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It wasn’t a cult — at least not at first. When Lavonne Christensen met Ron Johnson in early 1976, she instantly was taken with his mild demeanor, his passion for the word of God, his enthusiasm for even the smallest congregation. “He had a certain way,” she says. “He would stand on the edge of a room and let people come to him.”

Johnson was a young preacher, eager to find a congregation of his own. In 1976, he was driving his wife and three young daughters four hours every Sunday from Aurora to Silver Bay to lead a gathering of eight people. At first, he preached in Christensen’s living room to four married couples, including her and her husband. “Right away, we were a very tight-knit group,” she says. The connection felt so real that the preacher and his wife even named their new baby girl Lavonne.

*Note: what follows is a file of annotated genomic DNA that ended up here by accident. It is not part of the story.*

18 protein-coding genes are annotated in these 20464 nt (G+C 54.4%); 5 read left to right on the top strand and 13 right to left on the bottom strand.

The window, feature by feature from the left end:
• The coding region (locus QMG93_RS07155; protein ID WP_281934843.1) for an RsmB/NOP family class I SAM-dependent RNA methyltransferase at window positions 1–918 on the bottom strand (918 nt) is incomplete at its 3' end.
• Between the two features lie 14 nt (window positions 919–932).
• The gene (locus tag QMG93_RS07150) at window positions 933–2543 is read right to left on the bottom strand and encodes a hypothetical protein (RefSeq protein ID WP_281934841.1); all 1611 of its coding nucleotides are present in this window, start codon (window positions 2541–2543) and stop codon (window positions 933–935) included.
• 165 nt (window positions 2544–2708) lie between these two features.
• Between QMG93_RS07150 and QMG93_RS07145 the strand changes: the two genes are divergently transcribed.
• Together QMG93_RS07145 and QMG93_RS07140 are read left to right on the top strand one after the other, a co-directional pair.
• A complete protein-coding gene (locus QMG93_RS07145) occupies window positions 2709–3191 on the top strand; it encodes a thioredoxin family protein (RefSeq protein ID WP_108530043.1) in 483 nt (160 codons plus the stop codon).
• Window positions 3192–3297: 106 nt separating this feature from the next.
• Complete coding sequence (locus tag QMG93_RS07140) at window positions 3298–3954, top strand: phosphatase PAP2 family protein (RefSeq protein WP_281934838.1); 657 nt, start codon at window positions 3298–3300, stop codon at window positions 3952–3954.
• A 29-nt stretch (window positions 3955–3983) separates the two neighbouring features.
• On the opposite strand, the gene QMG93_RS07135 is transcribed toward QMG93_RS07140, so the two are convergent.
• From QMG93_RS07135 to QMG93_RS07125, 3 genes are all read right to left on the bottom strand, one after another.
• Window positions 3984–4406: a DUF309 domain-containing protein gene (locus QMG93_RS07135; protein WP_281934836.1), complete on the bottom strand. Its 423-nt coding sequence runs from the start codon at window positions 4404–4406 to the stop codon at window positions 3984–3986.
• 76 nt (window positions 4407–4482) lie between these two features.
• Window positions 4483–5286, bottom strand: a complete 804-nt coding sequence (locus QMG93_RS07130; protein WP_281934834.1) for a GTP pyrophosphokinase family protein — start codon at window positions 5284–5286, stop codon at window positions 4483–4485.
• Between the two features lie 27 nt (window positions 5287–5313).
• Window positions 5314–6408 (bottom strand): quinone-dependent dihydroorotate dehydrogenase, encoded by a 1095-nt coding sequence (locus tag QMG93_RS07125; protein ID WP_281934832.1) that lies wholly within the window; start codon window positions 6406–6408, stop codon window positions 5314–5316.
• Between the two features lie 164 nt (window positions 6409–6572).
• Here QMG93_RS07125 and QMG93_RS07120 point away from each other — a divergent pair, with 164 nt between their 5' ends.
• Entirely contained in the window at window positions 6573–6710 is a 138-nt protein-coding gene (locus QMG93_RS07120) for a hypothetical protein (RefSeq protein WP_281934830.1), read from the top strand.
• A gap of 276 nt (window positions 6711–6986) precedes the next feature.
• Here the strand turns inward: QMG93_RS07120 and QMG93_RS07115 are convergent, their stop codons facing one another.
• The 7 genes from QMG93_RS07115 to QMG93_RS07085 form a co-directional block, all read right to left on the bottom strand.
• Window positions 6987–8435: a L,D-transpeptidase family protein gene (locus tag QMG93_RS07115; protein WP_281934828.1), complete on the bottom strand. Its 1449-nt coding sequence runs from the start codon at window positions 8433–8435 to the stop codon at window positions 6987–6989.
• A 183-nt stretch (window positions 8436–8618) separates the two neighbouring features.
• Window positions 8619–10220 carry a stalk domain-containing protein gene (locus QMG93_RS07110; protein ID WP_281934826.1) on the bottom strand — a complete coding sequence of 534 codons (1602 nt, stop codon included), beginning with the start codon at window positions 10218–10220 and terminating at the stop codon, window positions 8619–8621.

Within six months, there were more than 30 worshippers. People crowded shoulder to shoulder in the Christensens’ living room. The congregation started meeting in one classroom in Silver Bay, and then two. Then they held services at the Silver Bay Curling Club. By 1980, the church was attracting more than 300 people each Sunday — that in a town of just 3,000. The church members gave themselves a name: Scofield Bible. At its peak, the congregation met in one of the biggest buildings in town: the Union Hall.

“It was like a movement,” says Lauri Holman, an early member. “Everything seemed so tough in Silver Bay in the late seventies and early eighties. The mines weren’t doing well, and people were getting laid off. It was gloomy, and people were looking for something.”

Christensen was a force to be reckoned with. She estimates she saved some 100 people during a five-year period. “I’m a born saleswoman, and I had my pitch down cold,” she says.